So you've decided to give blood? Congratulations: you're officially an awesome person! I've been a blood donor for a while, so I'm hoping I can let you in on what you'll encounter when you go to donate.
Shepparton Blood Bank
Stating the obvious: when you go to the blood bank, go to the reception desk. Ideally you'll have called ahead to make an appointment. At your first appointment you'll probably be asked to fill in registration papers (I did this a long time ago, so my memory is a bit blurry). The other forms are ones you'll be asked to complete every time you go to donate. The questions relate to your ability to donate blood without endangering yourself or others (for example, whether you may have contracted a blood-borne disease but are not yet showing symptoms?). Sometimes the questions relate to what use your blood can be put to. If you've recently been vaccinated, your blood may contain antibodies which can be used to make more vaccine.
Once you've completed the form, hand it back in at reception. After a while a nurse or a nursing assistant will collect it and ask for you to come into an interview room where he or she will go over your answers. What you say to them is confidential, so if there's something you think may be a problem, just speak up. If you're especially problematic, the nurse may call the blood bank's medical officer for advice (I have a pretty low heart rate, so this happens to me quite a bit).
Image from here
The nurse or assistant will take your blood pressure and check your pulse (i.e. heart rate). They'll also check your haemoglobin by taking a blood sample by pinprick. This last is a good enough reason to go to donate. A few years ago I was managing a breakup with some fairly rigourous dieting and fierce exercise. My haemoglobin test confirmed I wasn't getting enough iron so I was able to rectify this.
Assuming all is well, you'll be taken through to the donation area and shown to a reclining chair (much the same as a dentist's chair) beside which will be a machine which holds the bag that your blood goes into. There's a much more complex machine if you're donating plasma or platelets, but we can talk about this another time. The nurse who interviewed you may hand you over to another nurse or assistant, who will ask you which arm you'd prefer to donate from (I recommend your non-dominant arm). They'll put a blood pressure cuff on your arm, and the nurse will smear an antiseptic paste in the crook of your elbow.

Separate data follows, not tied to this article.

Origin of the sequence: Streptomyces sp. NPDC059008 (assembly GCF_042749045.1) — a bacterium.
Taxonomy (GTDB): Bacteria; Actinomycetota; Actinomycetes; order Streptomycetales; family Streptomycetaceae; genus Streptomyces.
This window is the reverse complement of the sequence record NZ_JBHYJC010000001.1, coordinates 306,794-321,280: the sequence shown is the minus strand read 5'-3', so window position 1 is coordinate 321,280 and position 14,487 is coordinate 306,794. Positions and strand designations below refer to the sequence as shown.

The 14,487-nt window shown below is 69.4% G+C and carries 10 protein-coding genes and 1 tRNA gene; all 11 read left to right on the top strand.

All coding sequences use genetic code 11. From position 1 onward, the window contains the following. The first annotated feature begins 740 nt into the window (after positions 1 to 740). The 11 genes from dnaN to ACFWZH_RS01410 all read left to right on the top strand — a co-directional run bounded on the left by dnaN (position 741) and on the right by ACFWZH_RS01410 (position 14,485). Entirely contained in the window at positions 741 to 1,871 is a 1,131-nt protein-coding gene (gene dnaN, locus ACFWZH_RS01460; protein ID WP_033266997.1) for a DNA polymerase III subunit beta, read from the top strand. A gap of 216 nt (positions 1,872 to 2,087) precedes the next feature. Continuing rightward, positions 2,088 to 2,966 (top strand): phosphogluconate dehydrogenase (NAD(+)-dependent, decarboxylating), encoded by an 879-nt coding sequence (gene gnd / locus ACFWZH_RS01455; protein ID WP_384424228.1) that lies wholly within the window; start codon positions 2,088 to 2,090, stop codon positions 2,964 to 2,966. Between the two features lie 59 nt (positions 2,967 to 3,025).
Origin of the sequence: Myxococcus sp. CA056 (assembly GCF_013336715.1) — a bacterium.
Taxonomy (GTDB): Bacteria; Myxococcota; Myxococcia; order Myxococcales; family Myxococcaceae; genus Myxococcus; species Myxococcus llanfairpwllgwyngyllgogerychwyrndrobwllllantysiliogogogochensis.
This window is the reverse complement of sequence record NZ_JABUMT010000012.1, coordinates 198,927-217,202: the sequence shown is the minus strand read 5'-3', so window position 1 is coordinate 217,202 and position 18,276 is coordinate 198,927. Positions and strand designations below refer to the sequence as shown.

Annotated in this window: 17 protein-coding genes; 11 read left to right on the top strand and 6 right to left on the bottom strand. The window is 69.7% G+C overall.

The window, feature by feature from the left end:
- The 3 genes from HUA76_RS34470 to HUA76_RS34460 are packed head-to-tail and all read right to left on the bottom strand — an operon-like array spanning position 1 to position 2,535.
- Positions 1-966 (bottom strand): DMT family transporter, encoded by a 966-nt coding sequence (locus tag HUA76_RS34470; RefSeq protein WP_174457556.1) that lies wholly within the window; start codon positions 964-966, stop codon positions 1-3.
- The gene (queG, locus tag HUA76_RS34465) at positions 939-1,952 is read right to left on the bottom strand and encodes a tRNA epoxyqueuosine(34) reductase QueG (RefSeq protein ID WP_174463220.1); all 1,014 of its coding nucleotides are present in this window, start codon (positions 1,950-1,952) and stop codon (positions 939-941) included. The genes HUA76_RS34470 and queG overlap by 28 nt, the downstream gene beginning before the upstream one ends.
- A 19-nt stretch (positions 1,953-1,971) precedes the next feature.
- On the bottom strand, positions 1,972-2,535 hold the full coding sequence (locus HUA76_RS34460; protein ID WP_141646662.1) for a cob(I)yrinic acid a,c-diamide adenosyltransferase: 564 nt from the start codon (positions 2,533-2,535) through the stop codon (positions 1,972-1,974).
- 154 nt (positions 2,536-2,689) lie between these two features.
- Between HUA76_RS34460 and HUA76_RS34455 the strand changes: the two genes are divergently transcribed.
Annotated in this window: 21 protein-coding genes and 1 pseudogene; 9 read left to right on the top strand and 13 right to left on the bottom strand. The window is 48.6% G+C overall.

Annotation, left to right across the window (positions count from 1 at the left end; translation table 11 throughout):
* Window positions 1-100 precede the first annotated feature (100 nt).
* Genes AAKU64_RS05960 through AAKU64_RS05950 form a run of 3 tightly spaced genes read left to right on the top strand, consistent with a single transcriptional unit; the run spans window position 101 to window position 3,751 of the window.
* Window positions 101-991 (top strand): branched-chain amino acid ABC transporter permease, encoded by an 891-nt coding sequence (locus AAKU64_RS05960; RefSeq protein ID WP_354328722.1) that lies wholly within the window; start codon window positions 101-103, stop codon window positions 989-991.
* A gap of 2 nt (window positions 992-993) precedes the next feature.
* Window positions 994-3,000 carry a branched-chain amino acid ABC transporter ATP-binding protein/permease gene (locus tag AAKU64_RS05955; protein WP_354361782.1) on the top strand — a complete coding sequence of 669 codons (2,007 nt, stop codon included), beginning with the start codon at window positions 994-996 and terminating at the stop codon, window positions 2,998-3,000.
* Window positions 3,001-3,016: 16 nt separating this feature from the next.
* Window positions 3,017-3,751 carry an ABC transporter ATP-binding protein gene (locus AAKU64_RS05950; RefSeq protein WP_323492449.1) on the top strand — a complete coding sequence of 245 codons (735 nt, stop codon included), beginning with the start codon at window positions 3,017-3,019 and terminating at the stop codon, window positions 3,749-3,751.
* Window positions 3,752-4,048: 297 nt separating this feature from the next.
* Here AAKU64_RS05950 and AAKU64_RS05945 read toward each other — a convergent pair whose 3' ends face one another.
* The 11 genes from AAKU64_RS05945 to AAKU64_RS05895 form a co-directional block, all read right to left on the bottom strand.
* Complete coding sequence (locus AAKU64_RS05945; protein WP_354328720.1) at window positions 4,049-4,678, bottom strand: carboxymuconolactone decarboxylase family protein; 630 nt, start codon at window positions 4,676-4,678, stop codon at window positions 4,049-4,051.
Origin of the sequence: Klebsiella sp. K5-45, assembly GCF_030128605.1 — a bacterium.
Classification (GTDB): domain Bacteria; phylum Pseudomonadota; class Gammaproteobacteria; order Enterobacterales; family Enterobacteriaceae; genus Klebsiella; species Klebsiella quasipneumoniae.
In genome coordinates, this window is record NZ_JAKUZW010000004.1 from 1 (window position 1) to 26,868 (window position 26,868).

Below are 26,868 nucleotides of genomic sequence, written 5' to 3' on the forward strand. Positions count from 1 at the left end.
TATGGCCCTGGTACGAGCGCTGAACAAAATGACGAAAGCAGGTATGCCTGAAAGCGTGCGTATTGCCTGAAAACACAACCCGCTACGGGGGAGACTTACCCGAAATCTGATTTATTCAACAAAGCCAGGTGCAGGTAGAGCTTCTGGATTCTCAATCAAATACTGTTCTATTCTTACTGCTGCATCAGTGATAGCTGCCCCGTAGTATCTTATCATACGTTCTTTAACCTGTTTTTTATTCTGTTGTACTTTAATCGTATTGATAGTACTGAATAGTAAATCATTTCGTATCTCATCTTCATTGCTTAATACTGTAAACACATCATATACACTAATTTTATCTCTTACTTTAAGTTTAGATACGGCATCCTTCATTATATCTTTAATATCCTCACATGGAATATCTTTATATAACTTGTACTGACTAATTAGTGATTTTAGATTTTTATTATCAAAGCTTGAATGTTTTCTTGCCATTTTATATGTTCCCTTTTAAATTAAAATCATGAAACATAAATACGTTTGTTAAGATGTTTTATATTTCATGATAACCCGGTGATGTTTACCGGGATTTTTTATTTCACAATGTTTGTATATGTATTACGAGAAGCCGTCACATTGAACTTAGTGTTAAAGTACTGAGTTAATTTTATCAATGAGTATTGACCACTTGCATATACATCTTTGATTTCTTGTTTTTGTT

Now comes the hard bit. I'm told the needle used to take blood is the largest gauge needle commonly used in medicine. The nurse will probe your elbow a little looking for a suitable vein to draw blood from. How much the needle stings going in is fairly dependant on the nurse's technique. One or two are brutal (this is rare). Most are competent and quick. The best I ever had was a male nurse at the Southbank blood bank, who could get the needle in almost painlessly. I can guarantee though that no matter how good your pain tolerance, you will flinch! I can guarantee, however, that the pain only lasts a minute or so.
How long it takes to donate depends in nothing so much as how much water you're had to drink beforehand. The more water, the better your blood will flow and the quicker you'll be.
When the blood has been collected, one of the nurses or assistants will come back to you. They'll hand you a small pad of gauze and ask you to press down on the puncture in your artery while they remove the needle. As with every puncture, you'll need to exert firm direct pressure with the gauze until the bleeding stops or at least slows. When this has happened the nurse will put a fresh pad over the puncture and then bind it in place with a bandage. You should leave this in place for a few hours so the bleeding can stop once and for all.
Your next stop will be the refreshment area. Don't skip this step for two reasons. First: if you're in Australia, the Red Cross has started giving away the best chocolate chip cookies in the universe for blood donors. Do not miss them. Second: if you do have a reaction to giving blood, this gives the staff a chance to attend to you. I had an object lesson in this earlier this year when I donated with a few good mates from the SES. When we were in the reception area, one of them became as white as a ghost and had trouble sitting up. The nurse came over immediately and checked that she wasn't in medical danger, and we arranged for her partner to come down and take her home. I was struck by watching a nurse go into 'emergency' mode: focussed, direct, and doing what she needed to do. She reminded me of exactly how a good crewmember looks during a road rescue. There's a job to do; I'm going to do what I was trained to do. That's something I respect.
Yes. Yes it is.